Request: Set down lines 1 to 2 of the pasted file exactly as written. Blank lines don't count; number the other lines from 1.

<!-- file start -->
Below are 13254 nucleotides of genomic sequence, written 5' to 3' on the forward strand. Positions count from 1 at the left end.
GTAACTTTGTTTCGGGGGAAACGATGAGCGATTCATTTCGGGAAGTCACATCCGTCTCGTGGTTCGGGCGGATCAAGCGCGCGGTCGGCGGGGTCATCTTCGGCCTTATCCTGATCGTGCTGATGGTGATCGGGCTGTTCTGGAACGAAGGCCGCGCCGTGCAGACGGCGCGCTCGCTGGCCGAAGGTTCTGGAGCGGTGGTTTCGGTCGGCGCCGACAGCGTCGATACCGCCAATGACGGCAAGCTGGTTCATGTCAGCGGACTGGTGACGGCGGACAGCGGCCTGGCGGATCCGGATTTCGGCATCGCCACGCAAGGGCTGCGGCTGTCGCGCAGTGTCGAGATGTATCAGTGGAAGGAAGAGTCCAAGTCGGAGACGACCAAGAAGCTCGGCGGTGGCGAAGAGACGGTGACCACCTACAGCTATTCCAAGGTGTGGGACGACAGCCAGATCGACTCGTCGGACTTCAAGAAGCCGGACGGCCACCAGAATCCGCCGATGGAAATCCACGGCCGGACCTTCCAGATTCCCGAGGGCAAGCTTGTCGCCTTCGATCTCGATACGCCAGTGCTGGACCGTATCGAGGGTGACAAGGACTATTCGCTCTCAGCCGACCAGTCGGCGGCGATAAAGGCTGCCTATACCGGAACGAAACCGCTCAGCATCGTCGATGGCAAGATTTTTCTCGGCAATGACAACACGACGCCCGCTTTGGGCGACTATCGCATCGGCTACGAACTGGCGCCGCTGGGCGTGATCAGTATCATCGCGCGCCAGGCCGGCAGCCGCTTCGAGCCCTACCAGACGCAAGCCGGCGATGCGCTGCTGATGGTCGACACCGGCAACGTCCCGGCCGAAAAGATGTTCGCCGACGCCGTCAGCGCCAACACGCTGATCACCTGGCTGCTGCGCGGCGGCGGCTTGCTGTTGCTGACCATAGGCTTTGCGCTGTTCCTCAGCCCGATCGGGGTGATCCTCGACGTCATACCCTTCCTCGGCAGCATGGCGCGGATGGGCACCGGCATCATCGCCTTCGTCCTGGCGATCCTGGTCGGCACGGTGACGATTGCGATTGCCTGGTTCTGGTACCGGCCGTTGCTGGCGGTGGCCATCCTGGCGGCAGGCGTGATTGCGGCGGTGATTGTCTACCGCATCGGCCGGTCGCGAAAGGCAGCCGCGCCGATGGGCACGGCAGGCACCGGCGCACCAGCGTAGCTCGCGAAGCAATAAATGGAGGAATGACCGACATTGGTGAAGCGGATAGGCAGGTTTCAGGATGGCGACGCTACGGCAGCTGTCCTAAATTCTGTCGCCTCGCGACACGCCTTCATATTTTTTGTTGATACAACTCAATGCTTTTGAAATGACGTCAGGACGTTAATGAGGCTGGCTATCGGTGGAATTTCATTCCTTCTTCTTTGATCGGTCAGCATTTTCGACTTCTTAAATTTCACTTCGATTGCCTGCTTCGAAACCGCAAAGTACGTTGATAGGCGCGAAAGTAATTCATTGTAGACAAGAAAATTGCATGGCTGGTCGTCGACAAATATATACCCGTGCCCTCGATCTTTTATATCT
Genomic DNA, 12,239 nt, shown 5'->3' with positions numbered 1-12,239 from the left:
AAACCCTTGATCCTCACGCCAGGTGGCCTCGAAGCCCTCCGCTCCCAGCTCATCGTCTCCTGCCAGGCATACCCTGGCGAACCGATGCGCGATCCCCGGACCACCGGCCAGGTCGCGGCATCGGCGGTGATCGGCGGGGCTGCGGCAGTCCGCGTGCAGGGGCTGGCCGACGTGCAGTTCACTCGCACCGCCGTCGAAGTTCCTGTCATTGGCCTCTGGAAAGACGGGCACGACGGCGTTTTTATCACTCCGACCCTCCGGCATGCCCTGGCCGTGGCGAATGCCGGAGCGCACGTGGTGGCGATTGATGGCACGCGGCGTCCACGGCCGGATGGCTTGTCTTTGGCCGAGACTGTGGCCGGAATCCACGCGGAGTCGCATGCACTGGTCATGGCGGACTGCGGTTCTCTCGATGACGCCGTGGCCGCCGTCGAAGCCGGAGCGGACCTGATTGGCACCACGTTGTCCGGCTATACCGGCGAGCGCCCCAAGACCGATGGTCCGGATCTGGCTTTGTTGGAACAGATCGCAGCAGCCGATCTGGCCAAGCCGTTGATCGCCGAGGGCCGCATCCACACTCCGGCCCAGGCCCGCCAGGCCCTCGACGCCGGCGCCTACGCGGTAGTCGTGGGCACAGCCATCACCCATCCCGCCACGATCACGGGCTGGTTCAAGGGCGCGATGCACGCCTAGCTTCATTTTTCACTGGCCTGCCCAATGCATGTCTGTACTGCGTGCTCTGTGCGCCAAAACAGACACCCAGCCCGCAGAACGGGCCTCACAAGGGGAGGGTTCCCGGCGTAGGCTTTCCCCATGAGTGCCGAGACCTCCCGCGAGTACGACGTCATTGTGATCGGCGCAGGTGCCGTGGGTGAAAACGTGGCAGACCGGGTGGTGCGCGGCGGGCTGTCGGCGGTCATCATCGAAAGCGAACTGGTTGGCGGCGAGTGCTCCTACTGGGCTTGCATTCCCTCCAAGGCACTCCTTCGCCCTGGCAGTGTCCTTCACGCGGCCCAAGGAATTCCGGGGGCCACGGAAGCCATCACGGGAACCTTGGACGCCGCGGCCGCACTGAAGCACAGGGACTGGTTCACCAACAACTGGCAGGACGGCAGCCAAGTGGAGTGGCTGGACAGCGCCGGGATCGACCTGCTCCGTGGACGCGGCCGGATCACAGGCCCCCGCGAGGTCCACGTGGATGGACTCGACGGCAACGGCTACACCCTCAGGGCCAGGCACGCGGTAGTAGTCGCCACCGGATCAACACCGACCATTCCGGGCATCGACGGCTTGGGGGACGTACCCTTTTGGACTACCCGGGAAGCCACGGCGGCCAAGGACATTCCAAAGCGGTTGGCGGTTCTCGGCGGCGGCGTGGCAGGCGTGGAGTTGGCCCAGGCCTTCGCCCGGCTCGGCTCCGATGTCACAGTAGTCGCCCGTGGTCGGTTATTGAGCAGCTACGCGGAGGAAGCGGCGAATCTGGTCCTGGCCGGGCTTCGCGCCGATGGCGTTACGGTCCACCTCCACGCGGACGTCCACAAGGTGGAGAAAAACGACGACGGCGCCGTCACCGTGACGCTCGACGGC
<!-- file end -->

Below are 13254 nucleotides of genomic sequence, written 5' to 3' on the forward strand. Positions count from 1 at the left end.
GTAACTTTGTTTCGGGGGAAACGATGAGCGATTCATTTCGGGAAGTCACATCCGTCTCGTGGTTCGGGCGGATCAAGCGCGCGGTCGGCGGGGTCATCTTCGGCCTTATCCTGATCGTGCTGATGGTGATCGGGCTGTTCTGGAACGAAGGCCGCGCCGTGCAGACGGCGCGCTCGCTGGCCGAAGGTTCTGGAGCGGTGGTTTCGGTCGGCGCCGACAGCGTCGATACCGCCAATGACGGCAAGCTGGTTCATGTCAGCGGACTGGTGACGGCGGACAGCGGCCTGGCGGATCCGGATTTCGGCATCGCCACGCAAGGGCTGCGGCTGTCGCGCAGTGTCGAGATGTATCAGTGGAAGGAAGAGTCCAAGTCGGAGACGACCAAGAAGCTCGGCGGTGGCGAAGAGACGGTGACCACCTACAGCTATTCCAAGGTGTGGGACGACAGCCAGATCGACTCGTCGGACTTCAAGAAGCCGGACGGCCACCAGAATCCGCCGATGGAAATCCACGGCCGGACCTTCCAGATTCCCGAGGGCAAGCTTGTCGCCTTCGATCTCGATACGCCAGTGCTGGACCGTATCGAGGGTGACAAGGACTATTCGCTCTCAGCCGACCAGTCGGCGGCGATAAAGGCTGCCTATACCGGAACGAAACCGCTCAGCATCGTCGATGGCAAGATTTTTCTCGGCAATGACAACACGACGCCCGCTTTGGGCGACTATCGCATCGGCTACGAACTGGCGCCGCTGGGCGTGATCAGTATCATCGCGCGCCAGGCCGGCAGCCGCTTCGAGCCCTACCAGACGCAAGCCGGCGATGCGCTGCTGATGGTCGACACCGGCAACGTCCCGGCCGAAAAGATGTTCGCCGACGCCGTCAGCGCCAACACGCTGATCACCTGGCTGCTGCGCGGCGGCGGCTTGCTGTTGCTGACCATAGGCTTTGCGCTGTTCCTCAGCCCGATCGGGGTGATCCTCGACGTCATACCCTTCCTCGGCAGCATGGCGCGGATGGGCACCGGCATCATCGCCTTCGTCCTGGCGATCCTGGTCGGCACGGTGACGATTGCGATTGCCTGGTTCTGGTACCGGCCGTTGCTGGCGGTGGCCATCCTGGCGGCAGGCGTGATTGCGGCGGTGATTGTCTACCGCATCGGCCGGTCGCGAAAGGCAGCCGCGCCGATGGGCACGGCAGGCACCGGCGCACCAGCGTAGCTCGCGAAGCAATAAATGGAGGAATGACCGACATTGGTGAAGCGGATAGGCAGGTTTCAGGATGGCGACGCTACGGCAGCTGTCCTAAATTCTGTCGCCTCGCGACACGCCTTCATATTTTTTGTTGATACAACTCAATGCTTTTGAAATGACGTCAGGACGTTAATGAGGCTGGCTATCGGTGGAATTTCATTCCTTCTTCTTTGATCGGTCAGCATTTTCGACTTCTTAAATTTCACTTCGATTGCCTGCTTCGAAACCGCAAAGTACGTTGATAGGCGCGAAAGTAATTCATTGTAGACAAGAAAATTGCATGGCTGGTCGTCGACAAATATATACCCGTGCCCTCGATCTTTTATATCT